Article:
Wellbeing

5 immune-boosting habits to start today

On top of the effective approaches to protecting yourself on the outside, like hand washing and social distancing, here's some small changes that you can make to help protect yourself from the inside.

Written by Dr Clare Bailey

Medibank have partnered with Dr Michael Mosley and The Fast 800 to share tips and advice for managing your health and wellbeing. Dr. Michael Mosley is a world renowned science presenter, journalist and author of best-selling books, including The Fast 800 and Clever Guts Diet. The Fast 800 program is an innovative approach to weight management, using the latest scientific research to support a healthy lifestyle. Talk to your GP before starting any new health program.

The spread of novel viruses is a particular challenge because we can’t rely on medicines to help us fight them. Our best defence is a fully active immune system.

Your immune system is a complex army of cells which are there to identify and destroy any potentially dangerous invaders such as bacteria and viruses. But to do this effectively the army needs to be in the best possible condition for combat.

Building immune-boosting habits is a sensible approach, particularly at a time like this when your health may be at risk. On top of the effective approaches to protecting yourself on the outside, like hand washing and social distancing, there are many small changes that you can make to help protect yourself from the inside.

1. Cook the Mediterranean way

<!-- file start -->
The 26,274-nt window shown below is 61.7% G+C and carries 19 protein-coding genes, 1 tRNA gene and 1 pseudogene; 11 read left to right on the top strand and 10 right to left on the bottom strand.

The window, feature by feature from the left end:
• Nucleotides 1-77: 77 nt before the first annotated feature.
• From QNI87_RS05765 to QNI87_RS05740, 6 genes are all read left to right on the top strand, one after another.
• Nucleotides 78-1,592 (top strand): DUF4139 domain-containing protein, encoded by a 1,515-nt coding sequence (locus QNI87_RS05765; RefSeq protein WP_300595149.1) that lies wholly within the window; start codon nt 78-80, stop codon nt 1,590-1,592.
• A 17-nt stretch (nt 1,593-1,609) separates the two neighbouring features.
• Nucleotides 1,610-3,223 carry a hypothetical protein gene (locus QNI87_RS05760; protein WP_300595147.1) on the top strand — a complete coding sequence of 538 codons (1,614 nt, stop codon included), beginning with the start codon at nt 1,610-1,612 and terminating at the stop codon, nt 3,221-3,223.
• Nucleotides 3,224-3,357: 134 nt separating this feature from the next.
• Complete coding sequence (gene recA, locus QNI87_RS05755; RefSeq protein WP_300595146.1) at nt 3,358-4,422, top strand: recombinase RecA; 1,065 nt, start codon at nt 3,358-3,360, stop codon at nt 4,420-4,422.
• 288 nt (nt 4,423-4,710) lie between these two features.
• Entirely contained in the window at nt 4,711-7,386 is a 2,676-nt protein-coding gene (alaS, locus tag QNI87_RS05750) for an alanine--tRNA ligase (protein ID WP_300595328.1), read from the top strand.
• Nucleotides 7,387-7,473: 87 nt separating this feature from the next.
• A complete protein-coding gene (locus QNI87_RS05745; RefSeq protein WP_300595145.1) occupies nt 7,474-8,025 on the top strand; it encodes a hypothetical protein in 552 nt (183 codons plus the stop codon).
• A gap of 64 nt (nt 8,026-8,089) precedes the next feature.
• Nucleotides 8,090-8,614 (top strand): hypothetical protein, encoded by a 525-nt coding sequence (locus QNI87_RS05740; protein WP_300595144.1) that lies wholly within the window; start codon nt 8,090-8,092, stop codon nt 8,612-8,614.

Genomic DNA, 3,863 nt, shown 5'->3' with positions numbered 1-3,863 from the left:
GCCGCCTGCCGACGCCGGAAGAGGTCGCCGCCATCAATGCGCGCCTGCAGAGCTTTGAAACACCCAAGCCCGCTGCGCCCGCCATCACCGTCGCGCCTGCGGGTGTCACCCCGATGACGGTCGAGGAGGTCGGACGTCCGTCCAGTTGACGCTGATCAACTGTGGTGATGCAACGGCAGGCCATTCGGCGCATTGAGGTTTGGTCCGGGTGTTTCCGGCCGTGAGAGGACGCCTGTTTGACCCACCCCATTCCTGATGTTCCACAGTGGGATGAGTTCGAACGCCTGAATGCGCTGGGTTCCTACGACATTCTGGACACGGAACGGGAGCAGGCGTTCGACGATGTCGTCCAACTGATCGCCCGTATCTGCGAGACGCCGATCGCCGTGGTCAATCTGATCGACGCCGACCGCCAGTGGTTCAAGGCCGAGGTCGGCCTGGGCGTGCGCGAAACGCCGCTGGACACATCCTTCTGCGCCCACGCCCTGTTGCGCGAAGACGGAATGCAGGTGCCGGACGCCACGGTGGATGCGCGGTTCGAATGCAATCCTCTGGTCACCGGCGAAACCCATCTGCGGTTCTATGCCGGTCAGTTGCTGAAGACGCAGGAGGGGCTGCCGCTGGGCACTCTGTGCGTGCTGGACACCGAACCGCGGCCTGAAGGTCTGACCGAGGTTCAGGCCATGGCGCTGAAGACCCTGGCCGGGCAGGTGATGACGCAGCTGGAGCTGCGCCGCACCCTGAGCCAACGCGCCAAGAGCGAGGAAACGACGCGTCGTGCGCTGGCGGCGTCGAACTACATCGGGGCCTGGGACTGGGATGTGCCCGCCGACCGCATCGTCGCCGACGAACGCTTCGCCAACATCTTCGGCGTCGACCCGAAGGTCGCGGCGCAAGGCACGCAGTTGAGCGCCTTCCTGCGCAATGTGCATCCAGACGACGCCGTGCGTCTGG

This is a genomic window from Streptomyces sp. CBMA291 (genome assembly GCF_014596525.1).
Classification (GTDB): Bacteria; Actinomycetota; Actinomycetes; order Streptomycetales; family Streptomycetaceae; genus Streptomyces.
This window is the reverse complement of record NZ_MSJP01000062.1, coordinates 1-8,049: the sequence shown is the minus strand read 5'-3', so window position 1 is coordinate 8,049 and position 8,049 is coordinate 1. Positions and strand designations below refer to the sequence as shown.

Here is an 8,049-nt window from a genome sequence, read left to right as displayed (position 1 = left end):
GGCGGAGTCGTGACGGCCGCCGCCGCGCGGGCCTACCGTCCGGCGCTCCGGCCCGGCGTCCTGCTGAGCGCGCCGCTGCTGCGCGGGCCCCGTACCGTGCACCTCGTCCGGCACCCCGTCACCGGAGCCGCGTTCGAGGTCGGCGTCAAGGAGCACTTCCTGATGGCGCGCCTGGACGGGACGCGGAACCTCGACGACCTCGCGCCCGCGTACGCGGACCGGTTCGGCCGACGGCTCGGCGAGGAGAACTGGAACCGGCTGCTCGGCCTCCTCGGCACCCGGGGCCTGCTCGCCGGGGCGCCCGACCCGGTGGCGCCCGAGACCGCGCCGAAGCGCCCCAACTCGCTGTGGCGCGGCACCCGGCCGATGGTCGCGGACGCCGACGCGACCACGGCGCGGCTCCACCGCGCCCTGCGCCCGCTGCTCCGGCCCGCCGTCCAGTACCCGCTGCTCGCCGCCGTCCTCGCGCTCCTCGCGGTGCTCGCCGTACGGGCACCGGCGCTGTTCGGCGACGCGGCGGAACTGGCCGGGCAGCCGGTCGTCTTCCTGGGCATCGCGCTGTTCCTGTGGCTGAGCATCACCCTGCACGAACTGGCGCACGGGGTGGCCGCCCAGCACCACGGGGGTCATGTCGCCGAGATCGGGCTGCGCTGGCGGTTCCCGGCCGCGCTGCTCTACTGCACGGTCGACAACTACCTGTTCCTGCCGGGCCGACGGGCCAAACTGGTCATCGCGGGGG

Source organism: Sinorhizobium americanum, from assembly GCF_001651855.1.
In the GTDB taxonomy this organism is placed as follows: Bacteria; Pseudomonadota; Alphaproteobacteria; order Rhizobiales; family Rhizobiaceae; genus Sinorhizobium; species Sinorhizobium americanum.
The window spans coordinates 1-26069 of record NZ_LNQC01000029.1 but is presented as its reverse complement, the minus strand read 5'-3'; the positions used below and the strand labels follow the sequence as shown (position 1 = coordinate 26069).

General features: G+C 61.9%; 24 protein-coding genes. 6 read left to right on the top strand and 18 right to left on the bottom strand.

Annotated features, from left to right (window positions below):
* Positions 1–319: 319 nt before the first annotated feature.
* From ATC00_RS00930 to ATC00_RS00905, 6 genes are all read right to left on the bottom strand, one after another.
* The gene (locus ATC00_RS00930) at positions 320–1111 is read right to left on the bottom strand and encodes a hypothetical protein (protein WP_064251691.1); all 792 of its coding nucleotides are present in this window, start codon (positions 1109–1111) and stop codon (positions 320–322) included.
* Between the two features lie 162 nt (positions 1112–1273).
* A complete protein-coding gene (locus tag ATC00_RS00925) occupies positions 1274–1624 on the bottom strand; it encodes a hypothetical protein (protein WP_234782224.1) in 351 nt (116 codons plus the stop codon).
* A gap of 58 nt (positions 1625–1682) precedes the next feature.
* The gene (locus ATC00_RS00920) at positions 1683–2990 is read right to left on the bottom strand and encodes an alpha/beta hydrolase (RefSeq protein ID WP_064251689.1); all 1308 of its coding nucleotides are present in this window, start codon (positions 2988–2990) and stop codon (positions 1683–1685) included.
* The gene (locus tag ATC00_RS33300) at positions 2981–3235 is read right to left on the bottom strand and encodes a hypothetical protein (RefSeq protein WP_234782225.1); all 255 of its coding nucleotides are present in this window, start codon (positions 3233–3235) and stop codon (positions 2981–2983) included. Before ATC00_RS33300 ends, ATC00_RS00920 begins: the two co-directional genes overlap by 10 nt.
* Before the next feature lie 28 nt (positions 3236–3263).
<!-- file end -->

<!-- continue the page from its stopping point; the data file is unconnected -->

One of the most powerful ways to boost your immune system is by eating a low-ish carb Mediterranean-style diet. This is widely seen as the healthiest, most nutrient-rich diet on the planet.

Not only is the Mediterranean diet high in health promoting nutrients, but the high fibre content is a great way to boost your gut microbiome. The “good” microbes convert the fibre into health promoting substances which are great at reducing inflammation and play a significant part in maintaining a healthy immune system. It also significantly helps you keep your blood sugars down in the normal range, which is important as having raised blood sugars reduces the ability to fight infection.

A diet rich in fresh vegetables, fruit, whole grains, lentils, beans, nuts, seeds, spices as well as fish, cheese and full-fat Greek yoghurt is not only delicious, it’s also highly nutritious. Curiously, most of these staples have been slower to disappear from the supermarket shelves than the less healthy white pasta, white rice and pre-cooked tinned foods.

And don’t worry that you should be eating fresh food. If you are having your vegetables, beans, fish from tins or frozen, that’s absolutely fine. The same applies to fruit but watch out for sugary syrup in tinned fruit. You still get the health benefits. Do make sure you are getting adequate fibre, best found in beans, lentils, wholegrains, which can easily be stored for many weeks also in tins, dried or pre-cooked sachets.